Children and young people within the criminal justice system, especially those who have been sentenced or remanded into custody, face particular challenges in relation to accessing education. In Victoria, the education provided within the youth justice precincts is generally recognised as high quality by official reviews as well as by young people themselves. Nevertheless, transition to formal education on exit from custody is challenging.
Our project examined how young people leaving custody in Victoria’s youth justice system can be supported to successfully re-connect with formal education. The study drew on primary data collection from relevant staff, secondary data and policies from the Victorian Department of Education, and guides for transition planning.
The findings highlighted three enablers of successful educational transition from custody: staff roles and responsibilities; information and communication; and programs directly supporting young people. Across these three enablers, the overall conclusions from the project are that:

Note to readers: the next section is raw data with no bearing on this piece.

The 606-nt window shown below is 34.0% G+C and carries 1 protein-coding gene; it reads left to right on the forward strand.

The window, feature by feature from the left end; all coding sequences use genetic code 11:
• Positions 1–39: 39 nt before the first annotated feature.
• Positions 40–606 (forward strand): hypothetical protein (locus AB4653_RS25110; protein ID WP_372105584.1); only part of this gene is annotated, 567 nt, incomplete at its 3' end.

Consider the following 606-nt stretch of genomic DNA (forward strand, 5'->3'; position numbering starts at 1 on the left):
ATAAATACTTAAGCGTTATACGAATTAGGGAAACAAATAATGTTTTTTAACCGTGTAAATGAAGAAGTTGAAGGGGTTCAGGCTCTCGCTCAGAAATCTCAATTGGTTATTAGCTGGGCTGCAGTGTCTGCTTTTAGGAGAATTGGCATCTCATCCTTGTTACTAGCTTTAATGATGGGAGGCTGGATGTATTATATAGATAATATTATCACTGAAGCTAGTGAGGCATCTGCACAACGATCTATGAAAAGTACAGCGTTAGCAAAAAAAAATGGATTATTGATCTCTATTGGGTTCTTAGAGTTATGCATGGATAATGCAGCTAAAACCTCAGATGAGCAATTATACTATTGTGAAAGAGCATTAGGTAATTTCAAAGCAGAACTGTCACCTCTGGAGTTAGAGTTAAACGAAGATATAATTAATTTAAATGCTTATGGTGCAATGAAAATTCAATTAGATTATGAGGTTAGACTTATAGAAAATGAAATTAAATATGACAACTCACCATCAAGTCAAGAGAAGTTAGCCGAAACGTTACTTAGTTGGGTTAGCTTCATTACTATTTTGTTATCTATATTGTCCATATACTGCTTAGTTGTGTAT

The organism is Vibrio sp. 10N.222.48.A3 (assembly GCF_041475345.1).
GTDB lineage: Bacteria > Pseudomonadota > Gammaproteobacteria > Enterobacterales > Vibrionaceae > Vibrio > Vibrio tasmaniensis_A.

- The timeline of planning for and supporting successful transition for custody needs to commence early (on entry) and continue well beyond enrolment of the young person in an educational institution.
- Successful transition to education requires a state-wide coordinated system of support and collaboration to help overcome fragmentation, duplication and gaps.
- Young people are the fundamental stakeholder throughout the transition process. They must be given every opportunity to be actively involved in planning and implementing their own transition to education after custody.
Professor Kitty te Riele leads the research portfolio in the Peter Underwood Centre for Educational Attainment, at the University of Tasmania. Her main research focus is on how education can support marginalised young people to improve their life chances. With colleagues in Victoria she has conducted three research projects on ways in which education can support young people in the youth justice system, focused on an education liaison initiative in the Children’s Court; on the school in the youth custody settings; and on transition from custody to education in the community.